Koran. Her work tutoring has made her an important
figure in this world; many of the younger girls greet
her shyly as they pass.
The school accepts girls as young as 5, who begin
memorizing the Koran from the back, where the shortest
verses are found. The youngest girls are being taught
with the aid of hand gestures, games and treats.
The atmosphere is relaxed. The children share candy
and snacks as they study, and the room hums with the
sound of high-pitched voices reciting in unison.
Several girls, preparing for the tests that will allow
them to progress to higher-level classes, swing
one-handed around the smooth columns that support the
roof of the mosque, dreamily murmuring verses aloud to
After girls in the Zahra school have committed the
Koran to memory, they are taught to recite the holy
book with the prescribed rhythm and cadences, a
process called tajweed, which usually takes at least
several years of devoted study. Along the way they are
taught the principles of Koranic reasoning.
It is this art of Koranic reasoning, Ms. Kaldi and her
friends say, that most sets them apart from previous
generations of Syrian Muslim women.
Fatima Ghayeh, 16, an aspiring graphic designer and
Ms. Kaldis best friend, said she believed that the
older generation, by which she meant women now in
their late 20s and their 30s, too often allowed
their fathers and husbands to dictate their faith to
They came of age before the Islamic revivalist
movement that has swept Syria, she explained, and as a
result many of them do not feel an intellectual
ownership of Islamic teaching in the way that their
younger sisters do.
The older girls were told, This is Islam, and so you
should do this, Ms. Ghayeh said. They feel that
they cant really ask questions.
Its because 10 years ago Syria was really closed,
and there werent so many Islamic schools. But society
has really changed. Today girls are saying, We want
to do something with Islam, and for Islam. Were more
active, and we ask questions.
Ms. Ghayeh and Ms. Kaldi each remember with emotion
the day, early in President Bashar al-Assads tenure,
when he changed the law to allow the wearing of
Islamic head scarves in public schools, a practice
that was forbidden under his father, Hafez al-Assad.
The current president, who took office in 2000, also
reduced the hours that students must spend each week
in classes where the ruling Baath Partys ideology is
taught, and began allowing soldiers to pray in
Those changes have been popular among Sunnis, who make
up 70 percent of the countrys population, but they
carry political risks for a government that has long
been allergic to public displays of religious fervor.
The government has been eager to demonstrate in recent
years, through changes like these and increasing
references to Syrias Islamic heritage in official
speeches, that it does not fear Islam as such.
During the weeks of war between Israel and Hezbollah,
the government frequently used references to the
Islamic cause and to the Lebanese resistance, as
Hezbollah is called in the Syrian state-controlled
news media, to play to the feelings of Syrians and
consolidate its support. But it is still deeply
anxious about Islamic groups acting outside the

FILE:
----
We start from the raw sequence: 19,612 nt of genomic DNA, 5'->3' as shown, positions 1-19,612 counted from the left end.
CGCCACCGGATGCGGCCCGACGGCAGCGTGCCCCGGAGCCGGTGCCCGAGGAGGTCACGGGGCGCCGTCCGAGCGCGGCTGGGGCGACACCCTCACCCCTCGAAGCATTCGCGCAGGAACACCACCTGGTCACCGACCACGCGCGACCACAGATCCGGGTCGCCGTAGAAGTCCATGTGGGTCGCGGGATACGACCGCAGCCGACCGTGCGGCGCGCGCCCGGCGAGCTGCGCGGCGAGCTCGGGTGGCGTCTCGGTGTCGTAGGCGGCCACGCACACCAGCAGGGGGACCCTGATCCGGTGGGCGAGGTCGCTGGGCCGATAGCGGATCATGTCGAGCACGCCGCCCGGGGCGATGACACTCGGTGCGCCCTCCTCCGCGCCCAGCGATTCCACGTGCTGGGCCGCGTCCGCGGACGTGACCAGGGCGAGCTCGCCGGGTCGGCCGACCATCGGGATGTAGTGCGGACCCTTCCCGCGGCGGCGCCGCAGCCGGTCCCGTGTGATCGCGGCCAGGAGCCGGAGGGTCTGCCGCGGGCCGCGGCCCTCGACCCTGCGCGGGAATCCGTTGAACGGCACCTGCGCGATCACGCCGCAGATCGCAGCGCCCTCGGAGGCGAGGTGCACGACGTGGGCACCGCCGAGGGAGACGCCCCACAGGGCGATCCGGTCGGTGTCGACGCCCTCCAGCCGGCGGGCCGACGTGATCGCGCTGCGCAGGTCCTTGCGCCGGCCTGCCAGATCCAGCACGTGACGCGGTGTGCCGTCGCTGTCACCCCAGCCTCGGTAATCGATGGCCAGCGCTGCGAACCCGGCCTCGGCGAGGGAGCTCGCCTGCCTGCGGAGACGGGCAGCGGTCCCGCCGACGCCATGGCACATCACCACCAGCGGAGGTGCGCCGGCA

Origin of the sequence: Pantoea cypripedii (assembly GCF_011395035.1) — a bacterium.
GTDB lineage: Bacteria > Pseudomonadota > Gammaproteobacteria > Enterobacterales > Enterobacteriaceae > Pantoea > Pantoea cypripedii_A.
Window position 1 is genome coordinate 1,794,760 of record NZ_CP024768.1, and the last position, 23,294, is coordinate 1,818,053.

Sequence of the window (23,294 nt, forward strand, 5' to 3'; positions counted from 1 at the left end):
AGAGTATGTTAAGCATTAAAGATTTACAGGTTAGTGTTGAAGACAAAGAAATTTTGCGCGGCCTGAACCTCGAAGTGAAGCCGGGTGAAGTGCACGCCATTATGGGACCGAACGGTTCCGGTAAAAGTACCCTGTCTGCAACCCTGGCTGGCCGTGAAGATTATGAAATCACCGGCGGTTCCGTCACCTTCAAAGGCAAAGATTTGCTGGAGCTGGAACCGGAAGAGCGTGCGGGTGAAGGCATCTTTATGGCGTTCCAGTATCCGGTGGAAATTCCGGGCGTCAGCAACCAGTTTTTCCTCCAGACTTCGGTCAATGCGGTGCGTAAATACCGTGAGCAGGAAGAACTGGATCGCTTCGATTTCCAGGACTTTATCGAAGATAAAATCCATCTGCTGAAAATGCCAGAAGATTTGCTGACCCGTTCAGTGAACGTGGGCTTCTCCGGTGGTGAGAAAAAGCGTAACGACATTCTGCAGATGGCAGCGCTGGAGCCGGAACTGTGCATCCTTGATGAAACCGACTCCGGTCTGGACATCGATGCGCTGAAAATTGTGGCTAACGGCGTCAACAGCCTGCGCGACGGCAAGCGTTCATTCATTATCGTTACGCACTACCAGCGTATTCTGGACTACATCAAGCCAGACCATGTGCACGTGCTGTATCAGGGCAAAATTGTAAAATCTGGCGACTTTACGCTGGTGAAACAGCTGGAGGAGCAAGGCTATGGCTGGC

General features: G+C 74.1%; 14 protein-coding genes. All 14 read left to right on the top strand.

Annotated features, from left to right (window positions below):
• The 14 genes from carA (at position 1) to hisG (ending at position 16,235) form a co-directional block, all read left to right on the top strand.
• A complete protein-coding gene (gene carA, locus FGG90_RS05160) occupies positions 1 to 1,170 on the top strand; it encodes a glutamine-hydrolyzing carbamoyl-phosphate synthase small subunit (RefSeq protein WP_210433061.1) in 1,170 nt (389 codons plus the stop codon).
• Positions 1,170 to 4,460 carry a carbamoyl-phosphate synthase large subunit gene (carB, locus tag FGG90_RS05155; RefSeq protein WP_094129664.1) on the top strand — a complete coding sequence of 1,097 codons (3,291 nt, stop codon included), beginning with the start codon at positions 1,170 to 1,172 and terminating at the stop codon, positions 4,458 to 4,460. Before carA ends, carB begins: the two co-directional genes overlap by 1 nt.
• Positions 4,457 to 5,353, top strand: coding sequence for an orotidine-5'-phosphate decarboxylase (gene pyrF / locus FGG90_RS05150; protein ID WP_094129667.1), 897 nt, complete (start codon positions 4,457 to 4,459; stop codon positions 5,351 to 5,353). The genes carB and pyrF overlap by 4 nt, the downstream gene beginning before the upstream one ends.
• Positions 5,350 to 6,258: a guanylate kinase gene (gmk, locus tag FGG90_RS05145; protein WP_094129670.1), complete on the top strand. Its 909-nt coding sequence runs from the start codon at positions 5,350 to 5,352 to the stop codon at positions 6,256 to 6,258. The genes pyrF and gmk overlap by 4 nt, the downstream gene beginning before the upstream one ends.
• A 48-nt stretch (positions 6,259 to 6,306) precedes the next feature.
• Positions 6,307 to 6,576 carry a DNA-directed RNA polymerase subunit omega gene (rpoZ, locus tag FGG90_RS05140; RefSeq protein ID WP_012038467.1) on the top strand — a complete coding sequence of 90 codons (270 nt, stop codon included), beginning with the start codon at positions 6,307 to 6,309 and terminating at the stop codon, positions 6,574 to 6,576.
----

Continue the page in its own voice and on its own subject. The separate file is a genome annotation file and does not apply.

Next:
apparatus of the state, and the threat that they may
lose to state control.
The girls at the madrasa say that by plunging more
deeply into their faith, they learn to understand
their rights within Islam.
In upper-level courses at the Zahra school, the girls
debate questions like whether a woman has the right to
vote differently from her husband. The question is
moot in Syria, one classmate joked, because President
Assad inevitably wins elections by a miraculous 99
percent, just as his father did before him.
When the occasion arises, they say, they are able to
reason from the Koran on an equal footing with men.
People mistake tradition for religion, Ms. Kaldi
said. Men are always saying, Women cant do that
because of religion, when in fact it is only
tradition. Its important for us to study so that we
will know the difference.
Chávez rolls into Damascus to charm another US foe
Albert Aji in Damascus
Thursday August 31, 2006
The president of Venezuela, Hugo Chávez, said
yesterday he and Syria would "build a new world" free
from US domination.
"We have decided to be free. We want to cooperate to
build a new world where states' and people's
self-determination are respected," Mr Chávez said
after a two-and-a-half-hour meeting with the Syrian
president, Bashar Assad, at his presidential palace in
"Imperialism's concern is to control the world, but we
will not let them despite the pressure and
aggression," the Venezuelan leader said.
Speaking at Damascus airport on his arrival late on
Tuesday, Mr Chávez said both countries agreed to stand
up to the United States. "We have the same political
vision and we will resist together the American
imperialist aggression," he said.
Pictures of Mr Chávez and Mr Assad lined the streets
of downtown Damascus, and thousands of Syrians waved
banners and Venezuelan flags as Mr Chávez drove to his
meeting with Mr Assad.
With Mr Chávez and Mr Assad looking on, delegates from
the two countries signed 13 political and economic
Mr Assad told reporters he saw Mr Chávez's visit as
historic, and that the Venezuelan leader had made
"great stands" in support of Arab causes.
"We appreciate your sincere feelings toward the
peoples who have their rights and are under
occupation, as well as your sincere humanitarian and
moral sentiments," Mr Assad was quoted as saying.
Mr Chávez said he and Syria shared a "decisive and
firm" stance against "imperialism" and American
attempts for "domination".
Mr Chávez has built close ties with Iran, Syria and
other Middle East countries while his relations with
the US and Israel have become tense. Earlier this
month he compared Israel's attacks on Hizbullah
militants in Lebanon to the Holocaust and recalled
Venezuela's ambassador. Israel responded by recalling
its ambassador to Venezuela.
Syrian state-run newspapers yesterday hailed Mr
An editorial in the Tishrin government paper called
him a "brave man", and said his visit showed that
Venezuelans and Syrians were "standing in one trench
because their enemy is the same.
"Damascus is receiving today a man of steadfastness
... who stands in the face of huge challenges and says
'no' to US policies and plans," it said.